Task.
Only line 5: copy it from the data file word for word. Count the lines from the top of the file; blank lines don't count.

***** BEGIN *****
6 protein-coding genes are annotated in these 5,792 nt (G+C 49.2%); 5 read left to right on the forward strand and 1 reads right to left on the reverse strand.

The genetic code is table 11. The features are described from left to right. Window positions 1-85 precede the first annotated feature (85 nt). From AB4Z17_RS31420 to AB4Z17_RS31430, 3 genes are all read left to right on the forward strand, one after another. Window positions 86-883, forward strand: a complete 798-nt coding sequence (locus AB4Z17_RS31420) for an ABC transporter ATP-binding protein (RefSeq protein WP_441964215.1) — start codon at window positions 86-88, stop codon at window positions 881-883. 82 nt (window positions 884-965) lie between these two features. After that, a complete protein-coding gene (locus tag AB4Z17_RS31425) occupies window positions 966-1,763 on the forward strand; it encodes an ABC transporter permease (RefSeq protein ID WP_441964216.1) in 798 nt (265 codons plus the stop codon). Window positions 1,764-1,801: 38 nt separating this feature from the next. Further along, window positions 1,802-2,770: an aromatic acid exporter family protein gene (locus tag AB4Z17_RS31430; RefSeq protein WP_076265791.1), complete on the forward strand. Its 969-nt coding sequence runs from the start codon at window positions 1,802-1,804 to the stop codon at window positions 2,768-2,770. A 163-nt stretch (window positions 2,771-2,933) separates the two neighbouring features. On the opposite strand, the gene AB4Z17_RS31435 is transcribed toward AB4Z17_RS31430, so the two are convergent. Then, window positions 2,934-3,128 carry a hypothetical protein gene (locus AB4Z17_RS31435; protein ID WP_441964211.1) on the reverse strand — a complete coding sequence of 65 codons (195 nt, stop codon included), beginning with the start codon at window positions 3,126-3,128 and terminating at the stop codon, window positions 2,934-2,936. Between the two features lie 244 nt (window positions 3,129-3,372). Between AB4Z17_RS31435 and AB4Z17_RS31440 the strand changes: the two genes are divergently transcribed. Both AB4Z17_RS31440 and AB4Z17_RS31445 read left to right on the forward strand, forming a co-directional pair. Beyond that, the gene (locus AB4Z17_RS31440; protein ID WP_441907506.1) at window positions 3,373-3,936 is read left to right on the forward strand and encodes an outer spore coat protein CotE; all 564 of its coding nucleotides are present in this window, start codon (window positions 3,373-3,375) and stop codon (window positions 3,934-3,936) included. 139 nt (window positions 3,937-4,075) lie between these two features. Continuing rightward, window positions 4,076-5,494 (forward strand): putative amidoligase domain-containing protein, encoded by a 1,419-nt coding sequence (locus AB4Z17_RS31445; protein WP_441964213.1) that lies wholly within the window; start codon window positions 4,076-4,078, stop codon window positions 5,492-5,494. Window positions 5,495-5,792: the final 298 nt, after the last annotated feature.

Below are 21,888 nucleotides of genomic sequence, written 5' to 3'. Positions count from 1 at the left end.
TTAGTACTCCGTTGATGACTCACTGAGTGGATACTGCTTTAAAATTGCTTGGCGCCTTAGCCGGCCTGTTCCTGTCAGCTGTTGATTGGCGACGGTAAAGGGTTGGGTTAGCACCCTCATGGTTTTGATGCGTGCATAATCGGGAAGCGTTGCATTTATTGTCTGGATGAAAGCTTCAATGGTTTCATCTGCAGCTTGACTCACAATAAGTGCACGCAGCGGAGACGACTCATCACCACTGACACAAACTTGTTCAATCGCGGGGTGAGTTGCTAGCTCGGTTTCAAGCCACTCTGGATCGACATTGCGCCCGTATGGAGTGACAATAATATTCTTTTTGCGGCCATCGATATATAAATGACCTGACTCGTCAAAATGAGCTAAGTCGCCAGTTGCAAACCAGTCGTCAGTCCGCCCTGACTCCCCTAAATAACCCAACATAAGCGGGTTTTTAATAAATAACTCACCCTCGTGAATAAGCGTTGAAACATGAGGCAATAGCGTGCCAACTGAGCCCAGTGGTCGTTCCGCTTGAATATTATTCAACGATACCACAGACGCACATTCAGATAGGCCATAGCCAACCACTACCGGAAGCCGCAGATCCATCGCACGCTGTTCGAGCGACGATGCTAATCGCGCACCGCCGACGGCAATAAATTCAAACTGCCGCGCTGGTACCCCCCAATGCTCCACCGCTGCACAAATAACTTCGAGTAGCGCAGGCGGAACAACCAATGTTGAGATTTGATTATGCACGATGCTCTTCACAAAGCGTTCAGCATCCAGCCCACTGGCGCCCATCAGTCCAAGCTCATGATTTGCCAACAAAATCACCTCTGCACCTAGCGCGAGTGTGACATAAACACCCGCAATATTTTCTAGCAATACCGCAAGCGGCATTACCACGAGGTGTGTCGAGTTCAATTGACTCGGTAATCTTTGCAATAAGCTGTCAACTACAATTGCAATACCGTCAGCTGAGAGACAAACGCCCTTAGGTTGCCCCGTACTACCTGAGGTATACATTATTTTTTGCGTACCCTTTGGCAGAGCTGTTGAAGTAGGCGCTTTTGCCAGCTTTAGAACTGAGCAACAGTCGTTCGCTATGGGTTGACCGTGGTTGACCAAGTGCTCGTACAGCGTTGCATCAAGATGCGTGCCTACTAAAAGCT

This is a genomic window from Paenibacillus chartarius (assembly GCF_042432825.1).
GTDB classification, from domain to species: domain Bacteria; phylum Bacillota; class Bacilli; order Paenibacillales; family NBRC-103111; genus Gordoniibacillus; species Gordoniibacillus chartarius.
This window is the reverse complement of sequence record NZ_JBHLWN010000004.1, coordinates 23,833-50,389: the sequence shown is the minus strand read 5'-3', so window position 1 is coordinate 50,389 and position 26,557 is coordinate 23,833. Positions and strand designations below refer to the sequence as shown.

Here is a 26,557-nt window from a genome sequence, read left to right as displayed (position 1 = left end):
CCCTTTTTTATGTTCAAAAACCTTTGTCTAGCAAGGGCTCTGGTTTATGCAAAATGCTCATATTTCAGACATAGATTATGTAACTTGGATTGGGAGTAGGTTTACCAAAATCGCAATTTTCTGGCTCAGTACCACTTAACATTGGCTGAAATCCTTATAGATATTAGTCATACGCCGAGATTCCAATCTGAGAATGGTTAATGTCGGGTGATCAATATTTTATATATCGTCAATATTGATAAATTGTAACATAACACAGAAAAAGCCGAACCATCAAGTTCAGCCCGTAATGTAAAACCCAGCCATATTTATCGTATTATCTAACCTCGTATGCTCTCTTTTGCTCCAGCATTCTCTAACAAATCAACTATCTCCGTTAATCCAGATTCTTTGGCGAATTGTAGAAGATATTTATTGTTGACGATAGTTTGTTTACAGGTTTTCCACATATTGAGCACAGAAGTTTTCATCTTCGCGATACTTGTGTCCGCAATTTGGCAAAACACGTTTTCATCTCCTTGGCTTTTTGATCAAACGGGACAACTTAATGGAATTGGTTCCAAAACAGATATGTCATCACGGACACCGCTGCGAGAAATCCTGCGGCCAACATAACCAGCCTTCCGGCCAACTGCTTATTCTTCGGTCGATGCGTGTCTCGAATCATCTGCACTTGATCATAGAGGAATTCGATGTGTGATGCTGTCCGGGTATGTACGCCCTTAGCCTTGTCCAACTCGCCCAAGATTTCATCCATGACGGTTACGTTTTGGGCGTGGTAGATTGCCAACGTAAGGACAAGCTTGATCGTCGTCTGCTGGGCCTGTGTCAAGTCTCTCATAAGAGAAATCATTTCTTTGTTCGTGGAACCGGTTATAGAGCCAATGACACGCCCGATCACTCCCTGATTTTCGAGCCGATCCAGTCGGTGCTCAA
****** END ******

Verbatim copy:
This is a genomic window from Paenibacillus chartarius (assembly GCF_042432825.1).